Tucsonans will have a chance to catch Béla Fleck and the Flecktones at 8 p.m. next Thursday, June 22, at the newly restored Fox Theatre, 17 W. Congress St. , as they make their way across the country for their "Acoustic Planet" spring tour, which kicked off March 15 in Lexington, Ky., and will run through September. The tour is somewhat of a reunion for the band after taking a one-year hiatus to pursue solo projects.
For those who have never heard Béla Fleck and the Flecktones, the music is a truly unique experience, far different from anything else out there. Check out their adaptation of J.S. Bach's classical "Bach Fugue" into a fun, bouncy, Fleck-ified "Fugue From Prelude & Fugue No. 20 in A Minor, BVW 889." It's the first track on their new album, The Hidden Land (Sony). By the fifth track, "Kaleidoscope," the band has moved to a jam session with heavy bluegrass influences.
Don Gest, who has been a promoter for the band since its inception in 1990, says that the closest genre for the group is jazz, but even then, it's not really jazz in the classical sense of the word, since the banjo is one of the primary instruments.
"They have heavy bluegrass and folk influences," Gest says. "Their music is somewhat unclassifiable, but it's closer to jazz than anything else."
The band, composed of Béla Fleck on acoustic and electric banjo, Victor Lemonte Wooten on bass guitar, Roy "Future Man" Wooten on percussive instruments including the "synth-axe drumitar" and Jeff Coffin on wind instruments (including the saxophone and flute) has recorded 12 albums as a group, and each member has recorded at least one solo album.
Fleck, a New York native, has been playing banjo since he was 15 years old and was in the bluegrass band New Grass Revival before forming the Flecktones. He has been nominated for a Grammy Award 20 times in 10 different categories, and has won eight times. During the Flecktones' one-year hiatus, Fleck spent time in Africa recording an album with African artists.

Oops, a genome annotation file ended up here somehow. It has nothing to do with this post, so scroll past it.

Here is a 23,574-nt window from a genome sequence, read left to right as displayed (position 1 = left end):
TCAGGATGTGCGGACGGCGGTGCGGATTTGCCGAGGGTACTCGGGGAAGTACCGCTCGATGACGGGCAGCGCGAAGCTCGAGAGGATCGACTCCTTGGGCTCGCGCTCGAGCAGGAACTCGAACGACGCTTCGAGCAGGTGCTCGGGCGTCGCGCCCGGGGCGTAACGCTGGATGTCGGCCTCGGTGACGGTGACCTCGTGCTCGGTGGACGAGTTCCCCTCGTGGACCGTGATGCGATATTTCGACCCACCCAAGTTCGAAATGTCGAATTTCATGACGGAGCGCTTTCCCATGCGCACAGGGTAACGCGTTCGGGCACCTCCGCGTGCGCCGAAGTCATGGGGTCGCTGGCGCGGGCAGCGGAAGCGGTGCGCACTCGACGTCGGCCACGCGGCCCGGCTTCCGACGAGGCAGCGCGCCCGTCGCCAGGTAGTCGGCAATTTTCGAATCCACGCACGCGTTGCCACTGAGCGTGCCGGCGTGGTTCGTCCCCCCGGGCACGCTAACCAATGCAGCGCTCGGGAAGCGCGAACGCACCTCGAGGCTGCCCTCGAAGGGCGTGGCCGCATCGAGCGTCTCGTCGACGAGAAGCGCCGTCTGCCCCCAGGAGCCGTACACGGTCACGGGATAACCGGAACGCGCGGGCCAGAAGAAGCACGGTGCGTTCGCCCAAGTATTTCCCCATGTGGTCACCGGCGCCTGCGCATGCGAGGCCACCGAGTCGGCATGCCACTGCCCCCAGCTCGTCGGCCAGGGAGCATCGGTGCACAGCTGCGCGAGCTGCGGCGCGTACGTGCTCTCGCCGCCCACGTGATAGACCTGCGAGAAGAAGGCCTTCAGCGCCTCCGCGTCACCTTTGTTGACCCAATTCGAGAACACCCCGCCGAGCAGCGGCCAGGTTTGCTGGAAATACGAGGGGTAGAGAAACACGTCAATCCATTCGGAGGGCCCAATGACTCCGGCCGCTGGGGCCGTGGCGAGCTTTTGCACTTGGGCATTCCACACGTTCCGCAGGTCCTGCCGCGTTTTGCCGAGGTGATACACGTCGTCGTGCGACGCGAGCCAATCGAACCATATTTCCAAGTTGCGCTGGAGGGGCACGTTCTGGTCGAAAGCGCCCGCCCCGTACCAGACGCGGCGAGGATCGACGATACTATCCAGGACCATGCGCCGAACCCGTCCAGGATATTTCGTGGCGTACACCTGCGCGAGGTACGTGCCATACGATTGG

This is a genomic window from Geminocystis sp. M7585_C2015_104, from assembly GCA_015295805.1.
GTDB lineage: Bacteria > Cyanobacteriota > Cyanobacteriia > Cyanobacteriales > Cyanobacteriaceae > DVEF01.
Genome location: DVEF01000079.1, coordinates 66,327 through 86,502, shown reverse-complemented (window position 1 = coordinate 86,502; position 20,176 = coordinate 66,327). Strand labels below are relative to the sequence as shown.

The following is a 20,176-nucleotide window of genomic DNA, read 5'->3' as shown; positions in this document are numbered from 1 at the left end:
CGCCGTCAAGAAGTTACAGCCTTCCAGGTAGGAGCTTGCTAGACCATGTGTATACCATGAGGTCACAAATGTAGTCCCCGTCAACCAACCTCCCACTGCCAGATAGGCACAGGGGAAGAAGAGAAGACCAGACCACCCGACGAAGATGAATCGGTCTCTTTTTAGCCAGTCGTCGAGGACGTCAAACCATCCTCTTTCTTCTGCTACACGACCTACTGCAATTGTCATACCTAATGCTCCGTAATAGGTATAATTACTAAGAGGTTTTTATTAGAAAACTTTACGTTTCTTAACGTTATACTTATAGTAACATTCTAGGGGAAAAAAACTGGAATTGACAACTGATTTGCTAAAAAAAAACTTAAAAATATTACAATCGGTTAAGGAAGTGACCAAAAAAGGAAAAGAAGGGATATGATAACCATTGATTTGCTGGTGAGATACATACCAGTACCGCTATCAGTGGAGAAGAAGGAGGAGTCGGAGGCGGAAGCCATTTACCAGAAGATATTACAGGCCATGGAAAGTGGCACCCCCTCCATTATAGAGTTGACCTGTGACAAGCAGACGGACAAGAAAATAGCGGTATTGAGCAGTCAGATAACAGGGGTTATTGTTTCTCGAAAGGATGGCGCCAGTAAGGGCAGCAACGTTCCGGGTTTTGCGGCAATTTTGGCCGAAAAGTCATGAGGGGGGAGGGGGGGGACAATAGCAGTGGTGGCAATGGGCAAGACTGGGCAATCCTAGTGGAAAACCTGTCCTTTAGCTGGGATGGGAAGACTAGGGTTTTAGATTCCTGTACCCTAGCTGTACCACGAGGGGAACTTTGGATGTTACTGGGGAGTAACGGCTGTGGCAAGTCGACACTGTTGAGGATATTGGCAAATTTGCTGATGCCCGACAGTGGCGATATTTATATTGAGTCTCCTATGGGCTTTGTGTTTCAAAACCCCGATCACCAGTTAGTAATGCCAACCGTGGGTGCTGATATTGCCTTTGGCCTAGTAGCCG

Victor Lemonte Wooten frequently performs live shows with Dave Matthews Band, and has been awarded two Grammys for his solo projects. He began playing bass guitar on stage at age 5 with his brothers in the Wooten Brothers Band. He has been awarded two Nashville Music Awards for Bassist of the Year, and is a three-time winner of Bass Player Magazine's Bass Player of the Year Award.
Coffin has also performed with Dave Matthews Band, Van Morrison, Bruce Springsteen and others. During the hiatus, Coffin released his latest album, Bloom, which he put out with his self-described "mu'tet"--a collaboration of many different types of musicians.
Roy "Future Man" Wooten, brother of Victor Wooten and also a former member of the Wooten Brothers Band, is described as both an inventor and a musician. Also known as "RoyEl," Roy Wooten has invented two different percussion instruments, which he uses extensively in Béla Fleck and the Flecktones music. The first, a "synth-axe Drumitar," is described as a guitar-shaped instrument that can replicate any sound a traditional drum set makes though just the touch of a finger or two. Roy Wooten's other musical invention, the "RoyEl," is an instrument with a keyboard designed after the periodic table of elements that mimics sounds in nature.
The band's first Tucson show was in 1990, at the Temple of Music and Art, and they've been back on almost every tour since, playing at least eight or nine shows in Tucson over the years, Gest says.
Tickets will most likely be available at the Fox Theatre Box Office on the evening of the show. Tickets can also be purchased by phone through Ticketmaster by calling 321-1000. Tickets will be $22 for back-of-the-house and balcony seats, $30 for front-of-the-house or $92 for a loveseat for two in the first four rows of the balcony.
Gest says even though it will be the band's first time at the Fox, the sound quality is going to be excellent, judging from previous shows.
"They'll do an acoustic set, without any electric instruments, as a part of the show," says Gest. "Béla will be playing an acoustic banjo, and the band will be playing different wind and percussion instruments."
Béla Fleck and the Flecktones almost always include an acoustic set in their shows, and the whole concert generally lasts about two hours, Gest says. No opening band is scheduled, though it is possible that a local band will be performing in the lounge of the theater before the show.